Small-sided games (SSGs) are commonly used by soccer practitioners to condition players. This form of exercise can result in fatigue, potentially exposing the muscle to injury risk. The purpose of this study was to determine the effects of SSG variations on hamstring torque in semiprofessional soccer players. In a counterbalanced cross-over design, 10 male semiprofessional soccer players took part in both small relative area (3 vs. 3; 300 m) and large relative area (4 vs. 4; 1000 m) SSGs. The games comprised 6 × 4-minute bouts, with 90-second recovery. Both movement and heart rate responses were monitored by global positioning systems (GPS) and hamstring isometric torque was measured pre-training and post-training using a NordBord. There were differences (p < 0.05) between the small and large relative area games for peak hamstring force decrement (5.78 N and -13.62 N, respectively) and mean hamstring force decrement at 90° (11.11 N and -4.78 N, respectively). The number of accelerations was related to (r = 0.46, p = 0.039) reduced hamstring peak torque at 90°. In conclusion, larger relative area SSGs elicited the greatest internal and external loads, resulting in decrements in hamstring force. The number of accelerations performed in the session increases the likelihood of hamstring fatigue and can be controlled with the relative pitch area.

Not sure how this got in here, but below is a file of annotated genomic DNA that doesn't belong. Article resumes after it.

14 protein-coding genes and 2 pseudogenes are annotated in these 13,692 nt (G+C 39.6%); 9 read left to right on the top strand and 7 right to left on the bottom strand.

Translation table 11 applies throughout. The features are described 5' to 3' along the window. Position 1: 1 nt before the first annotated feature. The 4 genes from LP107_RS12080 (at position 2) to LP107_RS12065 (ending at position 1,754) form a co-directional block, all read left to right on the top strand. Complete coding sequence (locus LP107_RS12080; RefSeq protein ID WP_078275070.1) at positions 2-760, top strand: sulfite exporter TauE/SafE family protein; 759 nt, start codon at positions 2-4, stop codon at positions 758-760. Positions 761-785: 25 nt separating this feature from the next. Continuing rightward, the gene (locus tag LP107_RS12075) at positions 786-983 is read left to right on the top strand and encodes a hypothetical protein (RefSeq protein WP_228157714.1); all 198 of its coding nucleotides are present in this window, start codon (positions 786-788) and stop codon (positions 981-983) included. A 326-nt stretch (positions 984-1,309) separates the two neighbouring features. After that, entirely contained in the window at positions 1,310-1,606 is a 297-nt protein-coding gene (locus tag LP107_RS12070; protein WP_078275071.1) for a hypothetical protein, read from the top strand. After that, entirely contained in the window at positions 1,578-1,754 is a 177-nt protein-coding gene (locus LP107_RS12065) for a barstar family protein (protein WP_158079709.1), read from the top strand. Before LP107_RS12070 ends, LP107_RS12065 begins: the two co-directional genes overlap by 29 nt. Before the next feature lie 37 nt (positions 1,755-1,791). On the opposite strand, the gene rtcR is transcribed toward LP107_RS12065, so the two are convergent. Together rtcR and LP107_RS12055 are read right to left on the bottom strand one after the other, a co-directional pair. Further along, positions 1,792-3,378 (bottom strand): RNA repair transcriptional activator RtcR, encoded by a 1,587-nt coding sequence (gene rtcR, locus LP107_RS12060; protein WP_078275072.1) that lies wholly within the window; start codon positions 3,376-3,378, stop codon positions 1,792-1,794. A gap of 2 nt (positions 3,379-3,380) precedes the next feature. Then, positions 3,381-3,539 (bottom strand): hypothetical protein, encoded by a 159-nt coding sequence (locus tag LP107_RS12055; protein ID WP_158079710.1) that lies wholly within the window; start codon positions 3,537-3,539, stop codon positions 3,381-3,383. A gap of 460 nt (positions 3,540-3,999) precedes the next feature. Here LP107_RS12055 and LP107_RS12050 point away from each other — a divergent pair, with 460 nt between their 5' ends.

- global positioning systems